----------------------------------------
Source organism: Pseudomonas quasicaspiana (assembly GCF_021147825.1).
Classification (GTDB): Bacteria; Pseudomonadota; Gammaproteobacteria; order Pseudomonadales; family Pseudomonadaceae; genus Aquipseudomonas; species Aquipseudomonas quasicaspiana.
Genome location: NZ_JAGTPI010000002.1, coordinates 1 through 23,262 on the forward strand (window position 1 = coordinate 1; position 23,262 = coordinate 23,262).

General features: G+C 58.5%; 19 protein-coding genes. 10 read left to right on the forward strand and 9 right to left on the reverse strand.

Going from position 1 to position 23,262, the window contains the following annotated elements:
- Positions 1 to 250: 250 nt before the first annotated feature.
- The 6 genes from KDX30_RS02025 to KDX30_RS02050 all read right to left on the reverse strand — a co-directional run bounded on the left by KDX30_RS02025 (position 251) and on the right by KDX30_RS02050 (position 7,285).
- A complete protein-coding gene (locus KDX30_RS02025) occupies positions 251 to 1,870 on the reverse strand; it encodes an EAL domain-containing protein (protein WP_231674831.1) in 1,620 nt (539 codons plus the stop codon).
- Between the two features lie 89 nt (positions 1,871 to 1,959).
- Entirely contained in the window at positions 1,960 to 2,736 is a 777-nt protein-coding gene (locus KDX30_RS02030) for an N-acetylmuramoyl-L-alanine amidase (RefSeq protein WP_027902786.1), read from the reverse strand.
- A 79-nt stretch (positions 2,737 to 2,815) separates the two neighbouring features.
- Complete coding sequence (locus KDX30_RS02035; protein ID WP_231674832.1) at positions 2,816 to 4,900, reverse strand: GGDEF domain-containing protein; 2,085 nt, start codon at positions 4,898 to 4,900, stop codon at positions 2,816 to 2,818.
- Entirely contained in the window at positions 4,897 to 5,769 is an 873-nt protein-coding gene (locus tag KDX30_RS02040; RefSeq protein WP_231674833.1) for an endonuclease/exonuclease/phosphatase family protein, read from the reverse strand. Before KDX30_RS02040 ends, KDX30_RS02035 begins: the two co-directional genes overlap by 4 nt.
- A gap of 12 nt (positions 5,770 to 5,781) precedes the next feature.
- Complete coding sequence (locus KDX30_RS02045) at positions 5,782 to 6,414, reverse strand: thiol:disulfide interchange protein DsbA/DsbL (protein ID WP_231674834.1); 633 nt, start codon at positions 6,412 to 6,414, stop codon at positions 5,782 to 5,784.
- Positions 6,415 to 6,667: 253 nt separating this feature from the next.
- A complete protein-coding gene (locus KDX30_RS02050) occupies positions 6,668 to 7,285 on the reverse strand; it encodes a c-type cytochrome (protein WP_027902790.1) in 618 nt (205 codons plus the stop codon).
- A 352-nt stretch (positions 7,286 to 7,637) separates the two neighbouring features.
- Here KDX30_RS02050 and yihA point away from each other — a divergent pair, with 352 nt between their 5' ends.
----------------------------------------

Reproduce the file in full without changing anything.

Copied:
Source organism: Pseudomonas quasicaspiana (assembly GCF_021147825.1).
Classification (GTDB): Bacteria; Pseudomonadota; Gammaproteobacteria; order Pseudomonadales; family Pseudomonadaceae; genus Aquipseudomonas; species Aquipseudomonas quasicaspiana.
Genome location: NZ_JAGTPI010000002.1, coordinates 1 through 23,262 on the forward strand (window position 1 = coordinate 1; position 23,262 = coordinate 23,262).

General features: G+C 58.5%; 19 protein-coding genes. 10 read left to right on the forward strand and 9 right to left on the reverse strand.

Going from position 1 to position 23,262, the window contains the following annotated elements:
- Positions 1 to 250: 250 nt before the first annotated feature.
- The 6 genes from KDX30_RS02025 to KDX30_RS02050 all read right to left on the reverse strand — a co-directional run bounded on the left by KDX30_RS02025 (position 251) and on the right by KDX30_RS02050 (position 7,285).
- A complete protein-coding gene (locus KDX30_RS02025) occupies positions 251 to 1,870 on the reverse strand; it encodes an EAL domain-containing protein (protein WP_231674831.1) in 1,620 nt (539 codons plus the stop codon).
- Between the two features lie 89 nt (positions 1,871 to 1,959).
- Entirely contained in the window at positions 1,960 to 2,736 is a 777-nt protein-coding gene (locus KDX30_RS02030) for an N-acetylmuramoyl-L-alanine amidase (RefSeq protein WP_027902786.1), read from the reverse strand.
- A 79-nt stretch (positions 2,737 to 2,815) separates the two neighbouring features.
- Complete coding sequence (locus KDX30_RS02035; protein ID WP_231674832.1) at positions 2,816 to 4,900, reverse strand: GGDEF domain-containing protein; 2,085 nt, start codon at positions 4,898 to 4,900, stop codon at positions 2,816 to 2,818.
- Entirely contained in the window at positions 4,897 to 5,769 is an 873-nt protein-coding gene (locus tag KDX30_RS02040; RefSeq protein WP_231674833.1) for an endonuclease/exonuclease/phosphatase family protein, read from the reverse strand. Before KDX30_RS02040 ends, KDX30_RS02035 begins: the two co-directional genes overlap by 4 nt.
- A gap of 12 nt (positions 5,770 to 5,781) precedes the next feature.
- Complete coding sequence (locus KDX30_RS02045) at positions 5,782 to 6,414, reverse strand: thiol:disulfide interchange protein DsbA/DsbL (protein ID WP_231674834.1); 633 nt, start codon at positions 6,412 to 6,414, stop codon at positions 5,782 to 5,784.
- Positions 6,415 to 6,667: 253 nt separating this feature from the next.
- A complete protein-coding gene (locus KDX30_RS02050) occupies positions 6,668 to 7,285 on the reverse strand; it encodes a c-type cytochrome (protein WP_027902790.1) in 618 nt (205 codons plus the stop codon).
- A 352-nt stretch (positions 7,286 to 7,637) separates the two neighbouring features.
- Here KDX30_RS02050 and yihA point away from each other — a divergent pair, with 352 nt between their 5' ends.